Federal Climate Policy
Different ways of framing the concept of cap and trade help drive the public debate.
Discussions of cap and trade tend to frame it in various ways, which often skews the debate. These different frameworks guide the thoughts of both supporters and critics, sometimes in surprising ways. There are four different ways to talk about cap and trade, and they tend to lead the debate in very different directions. The …CONTINUE READING
What to know, where to watch
It’s that time again! The United Nations’ COP19/CMP9 Climate Change Conference kicked off this week in Warsaw, the start of two weeks of international discussion on climate change. The conference hosts the parties to the United Nations Framework Convention on Climate Change and the Kyoto Protocol, as a yearly update and check-in on these treaties, …CONTINUE READING
In a previous post I questioned whether anyone would have standing to challenge EPA’s new plant regulations for coal plants, considering that coal plants are current uneconomical anyway due to low natural gas prices. I was pleased that Inside EPA wrote a story about my argument, and even more pleased that the story reported on …CONTINUE READING
EPA has issued rules that will essentially require new coal plants to use carbon capture and sequestration, a technology that has not been implemented at full scale yet. No doubt that coal industry and utilities will try to challenge the rules in court. But they probably lack standing to do so for a simple reason: …CONTINUE READING
Presidential directive holds potential to move federal adaptation efforts forward, but implementation will be the key.
Cross-posted at The Berkeley Blog. Today, President Obama issued an Executive Order intended “to prepare the Nation for the impacts of climate change by undertaking actions to enhance climate preparedness and resilience.” In some respects, this order simply continues ongoing efforts. Under this administration, the executive branch has already been doing a great deal of …CONTINUE READING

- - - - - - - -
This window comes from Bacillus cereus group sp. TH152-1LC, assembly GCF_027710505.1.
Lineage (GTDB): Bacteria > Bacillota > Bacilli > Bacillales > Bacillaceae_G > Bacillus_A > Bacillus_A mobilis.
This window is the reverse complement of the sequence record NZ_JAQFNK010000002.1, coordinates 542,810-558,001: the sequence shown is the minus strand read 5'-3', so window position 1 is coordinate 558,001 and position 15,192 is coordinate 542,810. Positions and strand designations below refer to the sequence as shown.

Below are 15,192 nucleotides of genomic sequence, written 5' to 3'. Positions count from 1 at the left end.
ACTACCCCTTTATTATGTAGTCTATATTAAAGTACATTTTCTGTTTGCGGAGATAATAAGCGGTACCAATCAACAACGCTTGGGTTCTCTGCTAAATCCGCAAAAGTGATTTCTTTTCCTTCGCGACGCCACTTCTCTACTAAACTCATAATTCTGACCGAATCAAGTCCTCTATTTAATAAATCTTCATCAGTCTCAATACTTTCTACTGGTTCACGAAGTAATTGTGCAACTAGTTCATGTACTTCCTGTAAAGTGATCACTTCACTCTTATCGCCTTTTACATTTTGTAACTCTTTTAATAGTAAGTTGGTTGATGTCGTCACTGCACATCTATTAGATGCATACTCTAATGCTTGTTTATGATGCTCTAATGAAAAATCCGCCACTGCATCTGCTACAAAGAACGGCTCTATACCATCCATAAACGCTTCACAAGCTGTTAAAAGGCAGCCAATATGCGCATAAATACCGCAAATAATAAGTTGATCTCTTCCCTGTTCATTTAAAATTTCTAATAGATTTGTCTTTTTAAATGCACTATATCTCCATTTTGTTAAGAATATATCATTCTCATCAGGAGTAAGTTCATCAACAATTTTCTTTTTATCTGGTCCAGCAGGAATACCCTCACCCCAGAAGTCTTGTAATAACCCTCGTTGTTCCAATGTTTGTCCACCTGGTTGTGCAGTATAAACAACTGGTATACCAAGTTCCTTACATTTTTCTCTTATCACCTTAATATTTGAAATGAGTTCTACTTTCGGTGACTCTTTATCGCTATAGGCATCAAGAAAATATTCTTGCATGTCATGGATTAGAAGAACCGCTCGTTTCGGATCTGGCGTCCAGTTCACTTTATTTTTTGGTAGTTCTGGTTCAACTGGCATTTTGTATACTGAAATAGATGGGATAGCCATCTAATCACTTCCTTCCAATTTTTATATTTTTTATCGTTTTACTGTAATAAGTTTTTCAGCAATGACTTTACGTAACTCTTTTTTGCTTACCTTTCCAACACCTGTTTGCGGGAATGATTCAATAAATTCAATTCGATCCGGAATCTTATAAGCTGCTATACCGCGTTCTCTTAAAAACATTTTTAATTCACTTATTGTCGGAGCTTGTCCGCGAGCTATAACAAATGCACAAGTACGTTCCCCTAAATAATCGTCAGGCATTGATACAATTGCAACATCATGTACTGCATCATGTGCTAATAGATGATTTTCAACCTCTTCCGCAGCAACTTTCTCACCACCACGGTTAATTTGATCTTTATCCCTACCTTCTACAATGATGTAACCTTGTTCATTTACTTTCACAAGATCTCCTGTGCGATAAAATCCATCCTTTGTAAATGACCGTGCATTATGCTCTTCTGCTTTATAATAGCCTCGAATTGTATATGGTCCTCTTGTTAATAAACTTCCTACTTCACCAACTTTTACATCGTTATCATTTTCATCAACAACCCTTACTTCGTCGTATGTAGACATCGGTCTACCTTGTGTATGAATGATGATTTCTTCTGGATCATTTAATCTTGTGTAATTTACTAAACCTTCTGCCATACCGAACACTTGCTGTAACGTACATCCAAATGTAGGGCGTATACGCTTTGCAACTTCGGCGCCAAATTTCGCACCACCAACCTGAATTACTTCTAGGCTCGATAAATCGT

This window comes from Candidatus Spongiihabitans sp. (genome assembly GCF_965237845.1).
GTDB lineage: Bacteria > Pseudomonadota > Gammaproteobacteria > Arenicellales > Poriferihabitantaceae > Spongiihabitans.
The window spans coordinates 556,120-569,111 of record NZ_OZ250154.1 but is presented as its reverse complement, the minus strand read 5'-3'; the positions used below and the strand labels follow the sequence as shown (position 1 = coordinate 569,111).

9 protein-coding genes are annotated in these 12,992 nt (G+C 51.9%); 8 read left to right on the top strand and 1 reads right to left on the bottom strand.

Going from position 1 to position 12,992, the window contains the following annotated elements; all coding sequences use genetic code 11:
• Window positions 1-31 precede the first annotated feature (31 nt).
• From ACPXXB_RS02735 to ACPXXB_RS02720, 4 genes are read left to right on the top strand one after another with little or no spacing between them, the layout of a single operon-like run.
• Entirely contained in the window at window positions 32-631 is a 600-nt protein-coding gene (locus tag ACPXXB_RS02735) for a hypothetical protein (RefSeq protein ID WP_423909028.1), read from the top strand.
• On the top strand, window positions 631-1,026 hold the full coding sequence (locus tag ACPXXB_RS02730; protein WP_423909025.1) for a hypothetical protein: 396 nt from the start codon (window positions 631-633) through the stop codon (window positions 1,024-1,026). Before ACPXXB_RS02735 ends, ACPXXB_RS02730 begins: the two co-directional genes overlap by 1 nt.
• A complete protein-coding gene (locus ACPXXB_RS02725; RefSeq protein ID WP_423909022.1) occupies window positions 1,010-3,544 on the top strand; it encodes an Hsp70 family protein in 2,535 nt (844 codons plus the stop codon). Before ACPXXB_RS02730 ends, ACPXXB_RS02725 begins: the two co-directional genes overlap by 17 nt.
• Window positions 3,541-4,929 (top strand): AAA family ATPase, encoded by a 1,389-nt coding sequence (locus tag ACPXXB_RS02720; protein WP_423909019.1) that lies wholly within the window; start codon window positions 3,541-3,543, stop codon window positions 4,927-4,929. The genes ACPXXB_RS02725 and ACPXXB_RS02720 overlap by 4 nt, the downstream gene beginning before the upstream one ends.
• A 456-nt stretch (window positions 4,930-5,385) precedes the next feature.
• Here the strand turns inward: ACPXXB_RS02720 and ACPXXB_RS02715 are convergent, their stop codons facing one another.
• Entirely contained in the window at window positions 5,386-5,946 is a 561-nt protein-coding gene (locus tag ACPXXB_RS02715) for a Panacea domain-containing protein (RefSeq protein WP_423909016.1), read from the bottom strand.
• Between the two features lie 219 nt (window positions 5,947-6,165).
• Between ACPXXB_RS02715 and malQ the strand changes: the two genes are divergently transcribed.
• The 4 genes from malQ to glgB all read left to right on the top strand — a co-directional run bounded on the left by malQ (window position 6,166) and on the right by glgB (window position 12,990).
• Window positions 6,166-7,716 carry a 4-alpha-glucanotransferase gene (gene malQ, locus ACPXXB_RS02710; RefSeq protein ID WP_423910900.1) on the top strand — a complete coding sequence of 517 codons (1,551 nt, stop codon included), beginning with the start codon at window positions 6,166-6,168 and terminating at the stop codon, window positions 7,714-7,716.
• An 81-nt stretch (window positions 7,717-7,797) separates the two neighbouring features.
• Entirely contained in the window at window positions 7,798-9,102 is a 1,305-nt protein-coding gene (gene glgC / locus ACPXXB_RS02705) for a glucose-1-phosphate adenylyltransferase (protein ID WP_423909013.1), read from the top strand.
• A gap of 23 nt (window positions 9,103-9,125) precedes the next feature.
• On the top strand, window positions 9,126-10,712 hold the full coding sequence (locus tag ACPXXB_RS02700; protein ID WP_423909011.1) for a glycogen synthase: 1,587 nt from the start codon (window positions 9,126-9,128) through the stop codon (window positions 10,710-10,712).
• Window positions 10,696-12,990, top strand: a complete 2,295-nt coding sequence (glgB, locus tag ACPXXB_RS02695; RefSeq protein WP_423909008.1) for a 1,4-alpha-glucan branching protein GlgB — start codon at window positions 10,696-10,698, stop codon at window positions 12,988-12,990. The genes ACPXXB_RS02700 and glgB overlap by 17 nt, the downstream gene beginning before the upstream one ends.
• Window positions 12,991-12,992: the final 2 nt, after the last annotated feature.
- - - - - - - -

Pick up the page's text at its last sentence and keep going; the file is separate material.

Voters would prefer EPA to make climate policy, not Congress. Is that a good thing? Yes and no.
Voters in swing states would prefer that EPA rather than Congress decide on U.S. climate policy. According to a poll commissioned by the League of Conservation Voters, “The voters are much more inclined to trust the Environmental Protection Agency than they are to trust members of Congress” — by a 66-12 margin. Here are my reactions …CONTINUE READING
Recent Ninth Circuit Decision Likely to Spell the End of Much Citizen Suit Litigation Over Climate Change in Federal Courts
In 2007, the U.S. Supreme Court’s famously ruled in Massachusetts v. USEPA that petitioners in that case had standing to sue the Environmental Protection Agency in federal court to challenge EPA’s failure to regulate greenhouse gas emissions under the Clean Air Act. Observers then could have been forgiven for thinking that this ruling flung open …CONTINUE READING
Does Regulating Greenhouse Gases Lead to Absurd Results and What Happens Once the Court Rules?
In follow up to my early morning post of this morning, here are a couple of additional points. 1) A related but different argument petitioners are making about why the PSD provisions don’t apply to the regulation of greenhouse gases is that the application of the provisions would lead to absurd results. The absurd results …CONTINUE READING
We May Learn This Week Whether Court Takes Up Important Climate Change Case
Court watchers are still waiting to learn whether the U.S. Supreme Court will hear the second most important federal case involving greenhouse gas emissions, Coalition for Responsible Regulation v. EPA. The Court is closed today for a federal holiday (not because of the shutdown) but any day we should hear about whether it will take …CONTINUE READING
National Academy Study Used the Carbon Budget Approach Taken in New IPCC Report to Show How the U.S. Could Limit Emissions
Today’s major environmental news is, of course, the release of the Intergovernmental Panel on Climate Change’s 5th Assessment Report addressing the physical science basis for climate change. The findings are strong and alarming: warming of the climate system is unequivocal and unprecedented; atmospheric concentrations of carbon dioxide and other greenhouse gas emissions “have increased to …CONTINUE READING